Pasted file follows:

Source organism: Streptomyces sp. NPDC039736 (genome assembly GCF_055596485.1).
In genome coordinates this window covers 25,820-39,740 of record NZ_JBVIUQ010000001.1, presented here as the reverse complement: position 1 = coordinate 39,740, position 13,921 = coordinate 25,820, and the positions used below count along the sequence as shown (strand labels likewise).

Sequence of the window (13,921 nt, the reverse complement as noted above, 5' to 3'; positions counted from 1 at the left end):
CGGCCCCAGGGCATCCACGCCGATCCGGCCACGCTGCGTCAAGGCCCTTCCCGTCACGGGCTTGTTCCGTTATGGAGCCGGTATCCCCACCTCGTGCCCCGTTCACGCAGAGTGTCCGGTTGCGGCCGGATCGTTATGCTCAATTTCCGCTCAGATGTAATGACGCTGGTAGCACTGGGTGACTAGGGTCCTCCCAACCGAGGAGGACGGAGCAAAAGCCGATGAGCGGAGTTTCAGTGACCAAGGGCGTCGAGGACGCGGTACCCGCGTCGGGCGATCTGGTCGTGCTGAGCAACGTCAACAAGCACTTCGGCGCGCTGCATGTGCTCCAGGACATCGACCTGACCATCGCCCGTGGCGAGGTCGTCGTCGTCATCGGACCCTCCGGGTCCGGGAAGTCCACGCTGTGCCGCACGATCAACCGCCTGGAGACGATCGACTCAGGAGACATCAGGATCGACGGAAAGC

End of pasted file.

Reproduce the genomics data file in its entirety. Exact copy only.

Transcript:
Source organism: Streptomyces sp. NPDC039736 (genome assembly GCF_055596485.1).
In genome coordinates this window covers 25,820-39,740 of record NZ_JBVIUQ010000001.1, presented here as the reverse complement: position 1 = coordinate 39,740, position 13,921 = coordinate 25,820, and the positions used below count along the sequence as shown (strand labels likewise).

Sequence of the window (13,921 nt, the reverse complement as noted above, 5' to 3'; positions counted from 1 at the left end):
CGGCCCCAGGGCATCCACGCCGATCCGGCCACGCTGCGTCAAGGCCCTTCCCGTCACGGGCTTGTTCCGTTATGGAGCCGGTATCCCCACCTCGTGCCCCGTTCACGCAGAGTGTCCGGTTGCGGCCGGATCGTTATGCTCAATTTCCGCTCAGATGTAATGACGCTGGTAGCACTGGGTGACTAGGGTCCTCCCAACCGAGGAGGACGGAGCAAAAGCCGATGAGCGGAGTTTCAGTGACCAAGGGCGTCGAGGACGCGGTACCCGCGTCGGGCGATCTGGTCGTGCTGAGCAACGTCAACAAGCACTTCGGCGCGCTGCATGTGCTCCAGGACATCGACCTGACCATCGCCCGTGGCGAGGTCGTCGTCGTCATCGGACCCTCCGGGTCCGGGAAGTCCACGCTGTGCCGCACGATCAACCGCCTGGAGACGATCGACTCAGGAGACATCAGGATCGACGGAAAGC